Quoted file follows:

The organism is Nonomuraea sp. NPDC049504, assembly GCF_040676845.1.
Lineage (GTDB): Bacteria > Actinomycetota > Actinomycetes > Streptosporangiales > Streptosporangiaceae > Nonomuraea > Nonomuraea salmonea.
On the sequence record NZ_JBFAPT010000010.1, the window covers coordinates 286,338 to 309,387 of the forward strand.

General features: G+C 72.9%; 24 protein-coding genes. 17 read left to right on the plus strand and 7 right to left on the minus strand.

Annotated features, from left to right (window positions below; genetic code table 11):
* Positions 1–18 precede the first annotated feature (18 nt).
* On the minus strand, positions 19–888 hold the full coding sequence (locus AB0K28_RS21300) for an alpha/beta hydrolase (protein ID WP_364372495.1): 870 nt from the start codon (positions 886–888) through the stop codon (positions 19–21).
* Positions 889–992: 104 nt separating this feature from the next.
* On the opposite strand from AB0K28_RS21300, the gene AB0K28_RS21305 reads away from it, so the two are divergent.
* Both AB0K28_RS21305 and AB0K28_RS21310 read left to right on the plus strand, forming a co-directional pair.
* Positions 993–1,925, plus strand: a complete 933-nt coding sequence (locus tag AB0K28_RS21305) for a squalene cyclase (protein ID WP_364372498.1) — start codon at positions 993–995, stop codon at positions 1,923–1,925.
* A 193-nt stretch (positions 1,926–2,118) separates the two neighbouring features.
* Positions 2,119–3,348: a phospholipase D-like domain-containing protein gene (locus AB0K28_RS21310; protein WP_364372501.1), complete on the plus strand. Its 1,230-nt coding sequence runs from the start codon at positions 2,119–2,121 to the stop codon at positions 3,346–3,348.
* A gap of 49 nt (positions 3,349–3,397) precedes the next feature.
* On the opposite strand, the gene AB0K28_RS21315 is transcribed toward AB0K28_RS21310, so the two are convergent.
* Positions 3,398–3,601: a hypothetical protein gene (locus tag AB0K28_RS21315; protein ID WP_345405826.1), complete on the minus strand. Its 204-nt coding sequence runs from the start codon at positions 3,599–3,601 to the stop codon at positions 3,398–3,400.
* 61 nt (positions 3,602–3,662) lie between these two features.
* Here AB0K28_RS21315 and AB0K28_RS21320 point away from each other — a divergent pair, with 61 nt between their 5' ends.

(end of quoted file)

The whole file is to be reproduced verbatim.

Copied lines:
The organism is Nonomuraea sp. NPDC049504, assembly GCF_040676845.1.
Lineage (GTDB): Bacteria > Actinomycetota > Actinomycetes > Streptosporangiales > Streptosporangiaceae > Nonomuraea > Nonomuraea salmonea.
On the sequence record NZ_JBFAPT010000010.1, the window covers coordinates 286,338 to 309,387 of the forward strand.

General features: G+C 72.9%; 24 protein-coding genes. 17 read left to right on the plus strand and 7 right to left on the minus strand.

Annotated features, from left to right (window positions below; genetic code table 11):
* Positions 1–18 precede the first annotated feature (18 nt).
* On the minus strand, positions 19–888 hold the full coding sequence (locus AB0K28_RS21300) for an alpha/beta hydrolase (protein ID WP_364372495.1): 870 nt from the start codon (positions 886–888) through the stop codon (positions 19–21).
* Positions 889–992: 104 nt separating this feature from the next.
* On the opposite strand from AB0K28_RS21300, the gene AB0K28_RS21305 reads away from it, so the two are divergent.
* Both AB0K28_RS21305 and AB0K28_RS21310 read left to right on the plus strand, forming a co-directional pair.
* Positions 993–1,925, plus strand: a complete 933-nt coding sequence (locus tag AB0K28_RS21305) for a squalene cyclase (protein ID WP_364372498.1) — start codon at positions 993–995, stop codon at positions 1,923–1,925.
* A 193-nt stretch (positions 1,926–2,118) separates the two neighbouring features.
* Positions 2,119–3,348: a phospholipase D-like domain-containing protein gene (locus AB0K28_RS21310; protein WP_364372501.1), complete on the plus strand. Its 1,230-nt coding sequence runs from the start codon at positions 2,119–2,121 to the stop codon at positions 3,346–3,348.
* A gap of 49 nt (positions 3,349–3,397) precedes the next feature.
* On the opposite strand, the gene AB0K28_RS21315 is transcribed toward AB0K28_RS21310, so the two are convergent.
* Positions 3,398–3,601: a hypothetical protein gene (locus tag AB0K28_RS21315; protein ID WP_345405826.1), complete on the minus strand. Its 204-nt coding sequence runs from the start codon at positions 3,599–3,601 to the stop codon at positions 3,398–3,400.
* 61 nt (positions 3,602–3,662) lie between these two features.
* Here AB0K28_RS21315 and AB0K28_RS21320 point away from each other — a divergent pair, with 61 nt between their 5' ends.